The average American worries about money six times a day, according to new research.
The study polled 2,000 Americans, split evenly by generation, to uncover how Americans feel about their finances and found millennials are more focused on money than any other generation, but they’re also worrying about money the most – an average of seven times a day.
Overall, respondents agreed millennials (30%) and Gen Z (22%) are better at managing their finances than their Gen X (14%) and boomer (18%) counterparts. Additionally, millennials were the most optimistic (78%) about where their finances will be in 10 years and boomers were the least optimistic (57%).
Of all generations, millennials feel the most confident about their finances (79%), followed by boomers (65%) and Gen X (71%). Gen Z were the least confident in their financial skills (57%).
Commissioned by Affirm and conducted by OnePoll, the study revealed six in 10 of all respondents agree that living through the pandemic has made younger generations smarter about their finances than their older counterparts.
Case in point, Gen Z respondents seem to start investing in their savings earlier than any other generation. The results found 42% of Gen Z started saving or plan to start saving by age 25, compared to 28% of millennials, 24% of Gen X and 17% of boomers.
The survey also took a look at financial anxieties and the biggest hurdles each generation faces when it comes to finances. With money as top source of anxiety for many Americans, the survey revealed (43%) of respondents would give up drinking alcohol for five years to retire today, while three in 10 would give up sex (30%) or their friends (29%).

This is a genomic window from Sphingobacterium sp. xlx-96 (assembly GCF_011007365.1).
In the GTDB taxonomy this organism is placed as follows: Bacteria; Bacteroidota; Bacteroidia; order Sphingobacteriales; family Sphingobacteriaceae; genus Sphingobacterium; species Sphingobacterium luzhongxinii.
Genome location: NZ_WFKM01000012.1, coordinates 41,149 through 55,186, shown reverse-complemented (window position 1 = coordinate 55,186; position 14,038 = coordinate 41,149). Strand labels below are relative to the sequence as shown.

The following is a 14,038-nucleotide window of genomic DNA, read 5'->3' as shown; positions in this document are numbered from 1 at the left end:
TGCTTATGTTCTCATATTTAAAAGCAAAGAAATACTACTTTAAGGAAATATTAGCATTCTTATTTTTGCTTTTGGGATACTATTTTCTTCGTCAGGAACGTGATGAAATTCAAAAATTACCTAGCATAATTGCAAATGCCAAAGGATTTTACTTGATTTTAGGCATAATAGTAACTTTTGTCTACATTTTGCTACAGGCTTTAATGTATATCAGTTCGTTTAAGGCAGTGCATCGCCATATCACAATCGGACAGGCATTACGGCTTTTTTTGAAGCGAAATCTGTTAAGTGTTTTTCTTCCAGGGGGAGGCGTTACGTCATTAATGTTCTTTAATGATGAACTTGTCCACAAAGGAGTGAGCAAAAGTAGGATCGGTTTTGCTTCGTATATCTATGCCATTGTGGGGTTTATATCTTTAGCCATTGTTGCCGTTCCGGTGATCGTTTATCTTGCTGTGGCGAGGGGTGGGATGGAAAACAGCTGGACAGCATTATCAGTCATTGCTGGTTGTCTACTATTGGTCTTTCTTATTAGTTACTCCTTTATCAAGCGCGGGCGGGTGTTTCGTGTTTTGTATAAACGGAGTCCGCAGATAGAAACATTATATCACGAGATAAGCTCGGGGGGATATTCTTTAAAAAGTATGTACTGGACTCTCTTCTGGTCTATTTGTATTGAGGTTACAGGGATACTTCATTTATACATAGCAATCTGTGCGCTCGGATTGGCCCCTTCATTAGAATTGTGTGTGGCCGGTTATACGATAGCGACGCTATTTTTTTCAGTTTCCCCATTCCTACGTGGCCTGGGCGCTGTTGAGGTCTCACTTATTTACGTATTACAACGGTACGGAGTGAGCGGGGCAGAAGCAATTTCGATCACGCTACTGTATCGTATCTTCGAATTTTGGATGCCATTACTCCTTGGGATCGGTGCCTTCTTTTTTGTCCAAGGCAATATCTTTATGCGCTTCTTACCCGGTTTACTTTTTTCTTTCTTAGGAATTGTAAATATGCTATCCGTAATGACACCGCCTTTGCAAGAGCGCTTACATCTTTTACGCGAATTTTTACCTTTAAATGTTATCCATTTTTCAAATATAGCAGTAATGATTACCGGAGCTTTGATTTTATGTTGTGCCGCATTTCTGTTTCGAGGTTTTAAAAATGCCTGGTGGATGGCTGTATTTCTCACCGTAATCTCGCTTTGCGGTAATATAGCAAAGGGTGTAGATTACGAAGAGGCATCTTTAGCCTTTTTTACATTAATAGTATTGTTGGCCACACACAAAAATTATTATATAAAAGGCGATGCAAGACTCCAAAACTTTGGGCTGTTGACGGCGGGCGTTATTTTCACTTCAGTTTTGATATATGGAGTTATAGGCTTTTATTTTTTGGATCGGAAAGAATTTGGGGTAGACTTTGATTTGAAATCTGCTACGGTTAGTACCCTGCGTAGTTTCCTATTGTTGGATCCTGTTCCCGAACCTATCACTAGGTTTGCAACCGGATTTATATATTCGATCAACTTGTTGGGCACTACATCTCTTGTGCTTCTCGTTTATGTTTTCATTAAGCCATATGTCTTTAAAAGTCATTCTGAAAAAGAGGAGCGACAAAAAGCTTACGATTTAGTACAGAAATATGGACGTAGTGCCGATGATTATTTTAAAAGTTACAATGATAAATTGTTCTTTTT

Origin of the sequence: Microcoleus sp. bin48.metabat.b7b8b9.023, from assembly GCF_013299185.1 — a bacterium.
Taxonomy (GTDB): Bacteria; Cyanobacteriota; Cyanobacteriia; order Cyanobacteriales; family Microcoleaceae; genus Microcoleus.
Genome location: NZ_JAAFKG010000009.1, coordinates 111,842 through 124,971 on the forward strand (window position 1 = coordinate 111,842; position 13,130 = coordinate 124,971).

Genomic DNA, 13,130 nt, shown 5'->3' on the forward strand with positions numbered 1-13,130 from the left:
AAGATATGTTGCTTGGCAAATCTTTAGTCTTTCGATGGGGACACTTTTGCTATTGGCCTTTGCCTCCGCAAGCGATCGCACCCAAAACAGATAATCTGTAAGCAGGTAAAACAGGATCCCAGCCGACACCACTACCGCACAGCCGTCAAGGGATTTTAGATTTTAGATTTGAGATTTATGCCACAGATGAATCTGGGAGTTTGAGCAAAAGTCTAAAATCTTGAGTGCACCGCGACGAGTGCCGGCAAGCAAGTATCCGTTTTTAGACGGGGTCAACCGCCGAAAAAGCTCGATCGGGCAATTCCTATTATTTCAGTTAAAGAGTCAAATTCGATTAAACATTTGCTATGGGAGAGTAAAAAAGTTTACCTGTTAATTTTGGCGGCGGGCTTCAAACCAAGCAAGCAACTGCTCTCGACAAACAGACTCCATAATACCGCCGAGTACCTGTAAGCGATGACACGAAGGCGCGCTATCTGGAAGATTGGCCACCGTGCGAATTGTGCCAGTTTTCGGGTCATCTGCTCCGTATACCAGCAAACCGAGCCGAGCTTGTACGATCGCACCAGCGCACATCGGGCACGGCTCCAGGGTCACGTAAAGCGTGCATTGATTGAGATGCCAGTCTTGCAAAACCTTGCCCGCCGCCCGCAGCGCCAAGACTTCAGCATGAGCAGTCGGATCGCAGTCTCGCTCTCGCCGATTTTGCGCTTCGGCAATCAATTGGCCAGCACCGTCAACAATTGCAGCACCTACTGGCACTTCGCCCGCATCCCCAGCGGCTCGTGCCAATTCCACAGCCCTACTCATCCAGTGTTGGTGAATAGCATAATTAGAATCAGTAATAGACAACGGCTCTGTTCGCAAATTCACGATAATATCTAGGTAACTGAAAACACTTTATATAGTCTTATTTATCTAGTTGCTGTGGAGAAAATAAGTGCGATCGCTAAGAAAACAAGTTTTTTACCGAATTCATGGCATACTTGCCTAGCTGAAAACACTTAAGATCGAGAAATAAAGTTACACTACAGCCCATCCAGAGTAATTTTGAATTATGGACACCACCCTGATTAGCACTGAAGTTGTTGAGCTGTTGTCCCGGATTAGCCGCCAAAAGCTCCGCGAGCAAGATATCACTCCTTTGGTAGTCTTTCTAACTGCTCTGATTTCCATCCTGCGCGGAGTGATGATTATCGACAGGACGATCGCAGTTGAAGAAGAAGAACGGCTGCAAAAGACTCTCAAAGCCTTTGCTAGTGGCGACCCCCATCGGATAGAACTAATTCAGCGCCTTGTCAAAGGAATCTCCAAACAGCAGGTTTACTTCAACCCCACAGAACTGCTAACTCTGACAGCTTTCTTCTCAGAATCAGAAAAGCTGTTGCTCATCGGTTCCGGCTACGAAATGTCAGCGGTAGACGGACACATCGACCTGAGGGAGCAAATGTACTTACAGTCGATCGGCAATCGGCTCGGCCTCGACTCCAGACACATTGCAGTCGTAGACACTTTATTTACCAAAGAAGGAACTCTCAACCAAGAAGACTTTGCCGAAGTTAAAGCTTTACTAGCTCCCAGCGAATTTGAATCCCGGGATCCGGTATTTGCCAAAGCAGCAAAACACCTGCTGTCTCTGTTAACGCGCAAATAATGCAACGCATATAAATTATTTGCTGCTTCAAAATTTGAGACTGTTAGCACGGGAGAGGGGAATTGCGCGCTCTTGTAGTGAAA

Respondents are thinking about money as it relates to their romantic lives, as well. Over half (51%) of millennials surveyed said the ability to manage one’s finances is the top thing they look for in a partner, compared to a sense of humor for Gen Z, Gen X and baby boomers.
When looking for a romantic partner, all respondents agreed a partner’s ability to manage their finances (45%) and their financial stability (45%) are more important than their physical appearance (39%). Furthermore, of those actively in the market looking for a partner, 68% said they’d go so far as to break up with someone if they managed their finances poorly.
Overspending is also a top concern across generations – more than half (56%) of respondents said they often overextend their spending and are left in difficult financial positions. The #1 habit that harms respondents' budgets is falling to impulse purchases (41%), followed by ordering takeout (38%), going out with friends (34%) and getting hit with late fees (34%).
“With 40% of millennials agreeing credit card debt is their biggest financial setback, it’s no surprise that we’re seeing this group embrace more modern, flexible payment options,” said Silvija Martincevic, Chief Commercial Officer at Affirm. “Over half (56%) of all respondents are interested in using a buy now, pay later solution in 2022 and nearly three-quarters (72%) of millennials agreed they’d rather use one than a credit card.”
As respondents navigate the urge to overspend, the survey found Americans are relying on pay-over-time solutions to stay in budget when shopping. Nearly half (49%) of respondents (and 68% of millennials, specifically) won’t complete a purchase if a store does not offer a pay-over-time option at checkout.
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